Tucano is not an earth-shattering revolution in the board gaming world, but it was never trying to be. It's a quick to learn game that's great for people who want a fast, light-hearted experience with just a hint of meanness thrown in. That's not what I typically look for in games, but I can't deny that I had fun even so. Tucano is exactly what it tries to be, a cute, quick experience that brings a few smiles and then is done.

Fi’s Final Thoughts
Tucano is a far more simple game that most of those we play. It's a filler and a very quick one at that - we most recently played it while waiting for takeaway pizza to arrive! The game is incredibly easy to learn, and set collection is a very familiar concept to most people who have ever played a card game, but the secret ingredient is really in the scoring. While some fruits reward you more highly for having more, others give you the most points if you only have a single card in that type. Some are just all round negative, and others have you competing with other players to have the most of that type. It's interesting how some cards are bad for everyone, whilst other cards are only bad for some players, based on what they've already collected. It really adds a lot more interest to the decision of while pile of cards to take, and even taking a bad card or two should be solved if you can gift them to someone else, using a toucan card later in the game.

I really enjoyed introducing this one to friends, not least because I got to introduce them to all of the 'unique' names we've given to the cards, 'Grumpy Coconut', 'Alien Berry', 'Happy Star' and many of the other characters are just too cute not to name, but if you did want to learn the names of the more exotic fruit, then they are listen in the rulebook! The actually gameplay with four players was less to my taste  because I felt really out of control. In a two-player game one of the options you don't choose on your turn will still be there on your next turn (with two extra cards added), whereas with four players, some cards you might really want are gone very quickly. The risk and opportunities are also a little more muted with more players since it's less likely someone will collect all of the good cards or be forced to take all of the bad cards, which just makes the game feel more bland for me.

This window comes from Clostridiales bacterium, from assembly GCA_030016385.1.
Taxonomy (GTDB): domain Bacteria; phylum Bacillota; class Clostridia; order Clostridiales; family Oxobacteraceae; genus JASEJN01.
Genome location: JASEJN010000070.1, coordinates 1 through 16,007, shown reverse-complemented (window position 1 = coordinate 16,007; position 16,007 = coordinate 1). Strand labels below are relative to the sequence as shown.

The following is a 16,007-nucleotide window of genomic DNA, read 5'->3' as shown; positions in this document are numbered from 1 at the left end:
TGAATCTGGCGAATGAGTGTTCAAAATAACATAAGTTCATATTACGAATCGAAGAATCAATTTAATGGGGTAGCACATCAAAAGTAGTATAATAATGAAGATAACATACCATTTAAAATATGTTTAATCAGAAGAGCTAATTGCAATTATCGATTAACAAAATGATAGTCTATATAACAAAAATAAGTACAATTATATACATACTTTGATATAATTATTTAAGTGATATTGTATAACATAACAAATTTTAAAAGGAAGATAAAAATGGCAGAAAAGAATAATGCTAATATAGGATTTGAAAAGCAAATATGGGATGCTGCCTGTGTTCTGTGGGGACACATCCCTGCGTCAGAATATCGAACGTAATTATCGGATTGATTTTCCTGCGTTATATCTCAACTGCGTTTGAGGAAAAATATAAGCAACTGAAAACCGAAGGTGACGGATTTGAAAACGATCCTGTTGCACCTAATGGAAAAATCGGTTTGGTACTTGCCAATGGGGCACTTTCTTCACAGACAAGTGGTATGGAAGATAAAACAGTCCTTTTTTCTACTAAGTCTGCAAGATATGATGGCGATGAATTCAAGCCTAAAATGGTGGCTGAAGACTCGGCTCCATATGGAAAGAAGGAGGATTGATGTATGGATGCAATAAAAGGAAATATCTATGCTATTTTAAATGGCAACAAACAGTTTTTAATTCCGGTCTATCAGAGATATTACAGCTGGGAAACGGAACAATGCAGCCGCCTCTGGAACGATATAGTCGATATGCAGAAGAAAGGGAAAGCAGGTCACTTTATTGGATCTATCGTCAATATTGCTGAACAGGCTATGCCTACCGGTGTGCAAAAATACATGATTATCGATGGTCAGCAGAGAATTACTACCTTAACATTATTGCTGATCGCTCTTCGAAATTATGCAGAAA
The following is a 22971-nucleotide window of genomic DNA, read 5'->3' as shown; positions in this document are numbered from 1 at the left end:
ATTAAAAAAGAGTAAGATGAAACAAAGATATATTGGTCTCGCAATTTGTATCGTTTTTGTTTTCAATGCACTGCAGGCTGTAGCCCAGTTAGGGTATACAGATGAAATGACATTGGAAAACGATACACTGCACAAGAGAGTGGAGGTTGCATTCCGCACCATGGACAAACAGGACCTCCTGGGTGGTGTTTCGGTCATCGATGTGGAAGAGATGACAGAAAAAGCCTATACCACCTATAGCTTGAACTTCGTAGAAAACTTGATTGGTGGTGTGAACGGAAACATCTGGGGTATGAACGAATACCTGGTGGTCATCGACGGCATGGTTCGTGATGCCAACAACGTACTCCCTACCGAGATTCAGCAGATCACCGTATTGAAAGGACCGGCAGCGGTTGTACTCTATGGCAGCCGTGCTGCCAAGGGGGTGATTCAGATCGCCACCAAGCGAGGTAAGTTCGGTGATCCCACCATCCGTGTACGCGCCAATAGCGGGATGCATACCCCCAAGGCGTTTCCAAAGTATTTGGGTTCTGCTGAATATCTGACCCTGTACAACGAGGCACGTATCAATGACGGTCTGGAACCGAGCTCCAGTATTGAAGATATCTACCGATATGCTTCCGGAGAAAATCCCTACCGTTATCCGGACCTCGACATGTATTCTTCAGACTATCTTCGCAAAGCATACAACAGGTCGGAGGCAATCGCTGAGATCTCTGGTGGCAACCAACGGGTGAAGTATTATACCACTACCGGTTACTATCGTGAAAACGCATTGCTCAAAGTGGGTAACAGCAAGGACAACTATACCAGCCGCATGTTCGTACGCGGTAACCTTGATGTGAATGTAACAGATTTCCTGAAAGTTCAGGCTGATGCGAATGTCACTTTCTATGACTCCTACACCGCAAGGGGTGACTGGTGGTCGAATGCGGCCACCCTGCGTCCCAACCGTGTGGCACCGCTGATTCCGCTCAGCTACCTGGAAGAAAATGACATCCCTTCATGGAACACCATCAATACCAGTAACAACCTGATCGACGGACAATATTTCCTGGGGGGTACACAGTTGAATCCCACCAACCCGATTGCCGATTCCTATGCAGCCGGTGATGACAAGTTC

I don't think that Tucano will spark the long term interest of many gamers, but it's very charming and has a little bit extra going on that a simple set collection game might otherwise. It's cute and accessible and I hope that many families find it to be a nice travel companion.

You Might Like...
  • The game has a nice change of pace when you reach the toucan cards half way through.
  • The different types of scoring create a nice mixture of cards you do and don't want to collect.
  • The artwork is very cute, and while it's easy to come up with your own name for each fruit, you could also take the chance to learn the names of some exotic fruits!
You Might Not Like...
  • Player count completely changes the game experience and we found that certain player counts catered better to different tastes.
  • As you might expect, this is a very light game, that may not satisfy frequent gamers.

The Verdict
6/10 Tucano is a very simple game, but it is not trying to be anything else. It's a small box with endearing artwork for a a family audience. If you like Sushi Go or many classic card games, then Tucano might be a nice alternative. If you're a frequent gamer then you might find this one a little too random and you may not find enough depth here. Tucano is a cute package for a light set collection game.

Tucano was a review copy kindly provided to us by Helvetiq.